The Expanding Googleplex The company’s new St. John’s Terminal headquarters is a city inside a building, designed to entice employees back to the workplace.

12th March, 2024
The Expanding Googleplex The company’s new St. John’s Terminal headquarters is a city inside a building, designed to entice employees back to the workplace.

Google has deeply entrenched itself in our minds, our language, and our daily lives to the extent that its physical presence may be overlooked. Its voracious appetite for real estate on the West Side, in massive quantities comparable to the Intrepid, has brought about transformative changes. Back in 2008, it acquired the immense old Port Authority building at 111 Eighth Avenue. Then, two years ago, it inaugurated another expansive complex, complete with a public rooftop park, at Pier 57. And now, it has expanded further, adding over a million square feet within and atop St. John’s Terminal, a sprawling four-block industrial structure stretching along the western edge of Hudson Square from Spring Street to West Houston Street. Reflecting on this, I can only say, “Phew!”—both in awe of the sheer scale of the endeavor and relieved that it has contributed to the creation of a vibrant and distinctive urban environment.

There was no certainty that Google’s colossal new complex, designed by CookFox with interiors by Gensler and landscaping by Future Green, would turn out as successful as it has. Just because a software company has shaped the digital realm doesn’t guarantee proficiency in reimagining industrial infrastructure. St. John’s Terminal, from the 1930s to the ’50s, served as the downtown terminus of the High Line, a vital artery for transporting goods to Manhattan without endangering lives. Despite the slow pace of street-level freight trains, guided by urban cowboys on horseback, accidents were frequent. The terminal’s opening marked the end of the notorious “Death Avenue,” as newspapers celebrated. It’s gratifying to witness the fusion of technology and architecture revitalizing this space.

Before the redevelopment of St. John’s Terminal became part of a corporate strategy, it served a civic purpose: generating funds to maintain Pier 40 of the Hudson River Park, averting its potential collapse. Although erecting revenue-generating towers on the pier itself proved politically unfeasible, a 2016 city council bill permitted the transfer of air rights across West Street in exchange for a much-needed injection of $100 million. CookFox devised a plan for utilizing this vast square footage, which drew criticism from the late critic Michael Sorkin for its perceived prioritization of financial interests over design integrity. Sorkin proposed an alternative scheme aimed at reducing architectural clutter and reconnecting the neighborhood to the river. However, the final outcome exceeded expectations, courtesy of Oxford Properties’ acquisition and subsequent transfer to Google. The preservation of most of the original terminal, coupled with innovative design choices, resulted in a symbiosis between the old and the new.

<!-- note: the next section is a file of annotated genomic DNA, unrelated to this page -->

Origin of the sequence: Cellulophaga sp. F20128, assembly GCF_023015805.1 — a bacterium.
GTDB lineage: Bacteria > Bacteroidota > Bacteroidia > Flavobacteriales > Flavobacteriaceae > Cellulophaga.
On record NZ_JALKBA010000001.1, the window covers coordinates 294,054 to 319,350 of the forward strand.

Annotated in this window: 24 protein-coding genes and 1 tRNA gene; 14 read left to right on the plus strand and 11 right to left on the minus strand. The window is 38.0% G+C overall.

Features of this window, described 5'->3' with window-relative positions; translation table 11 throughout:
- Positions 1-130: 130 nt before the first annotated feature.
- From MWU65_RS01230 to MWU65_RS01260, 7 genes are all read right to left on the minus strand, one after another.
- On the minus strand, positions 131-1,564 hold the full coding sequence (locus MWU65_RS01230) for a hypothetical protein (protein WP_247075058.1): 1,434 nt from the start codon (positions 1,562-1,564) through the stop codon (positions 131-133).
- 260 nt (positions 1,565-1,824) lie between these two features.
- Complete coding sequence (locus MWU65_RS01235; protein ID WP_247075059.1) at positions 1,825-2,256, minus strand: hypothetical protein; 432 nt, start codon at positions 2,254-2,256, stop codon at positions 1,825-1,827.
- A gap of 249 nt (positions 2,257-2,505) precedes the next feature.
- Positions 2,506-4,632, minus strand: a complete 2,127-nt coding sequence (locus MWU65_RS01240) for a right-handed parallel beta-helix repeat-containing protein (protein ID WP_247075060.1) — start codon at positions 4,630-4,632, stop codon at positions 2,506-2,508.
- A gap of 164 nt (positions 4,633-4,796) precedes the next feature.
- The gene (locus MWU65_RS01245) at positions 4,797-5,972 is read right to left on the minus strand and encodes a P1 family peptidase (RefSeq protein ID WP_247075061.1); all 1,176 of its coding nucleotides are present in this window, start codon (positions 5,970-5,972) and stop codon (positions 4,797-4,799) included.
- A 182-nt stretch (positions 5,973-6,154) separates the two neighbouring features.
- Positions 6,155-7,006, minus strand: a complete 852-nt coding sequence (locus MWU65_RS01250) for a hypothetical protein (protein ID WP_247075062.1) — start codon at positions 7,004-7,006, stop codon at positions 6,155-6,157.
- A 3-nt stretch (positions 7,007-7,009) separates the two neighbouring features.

A memory of the old rail lines, now vertical instead of elevated, covers a new elevator and stair core. Photo: Courtesy of Google

The architectural intervention acknowledges the building’s historical significance while accommodating contemporary needs. The architects have masterfully integrated the old and the new, highlighting the terminal’s robust structure while creating modern spaces suitable for Google’s operations. The blend of industrial aesthetics with lush greenery and sustainable design principles reflects a broader trend in modern architecture, exemplified by projects like the High Line and the Spiral. Google’s emphasis on creating a stimulating and environmentally friendly workplace reflects not only its corporate ethos but also its commitment to urban revitalization.

The entry to the auditorium is covered in polychrome Guastavino tiles. Photo: Courtesy of Google

In contrast to its earlier office designs reminiscent of college dormitories, Google has opted for a more sophisticated approach at St. John’s Terminal. Collaborating with Gensler, it has crafted an indoor environment resembling a bustling city, complete with meandering streets, open plazas, and diverse workspaces catering to different needs and preferences. This design ethos, rooted in the Bürolandschaft concept of the 1960s, prioritizes collaboration while offering flexibility and comfort—a far cry from the traditional cubicle arrangement. By transforming obsolete industrial infrastructure into vibrant office spaces, Google has not only revitalized neglected areas but also contributed to the diversification and sustainability of urban landscapes.

The sawn-off bridge that once crossed Houston Street now carries Google’s logo. Photo: Courtesy of Google

Google’s expansion in densely populated areas has breathed new life into former industrial sites, enriching the urban fabric and fostering a sense of community. Despite concerns about tech companies altering local economies and cultures, Google’s presence in Manhattan has complemented existing amenities and contributed to the area’s vitality. In the face of rapid technological advancement, Google’s integration into the physical landscape serves as a reminder of the enduring significance of architecture and urban design in shaping our collective experience.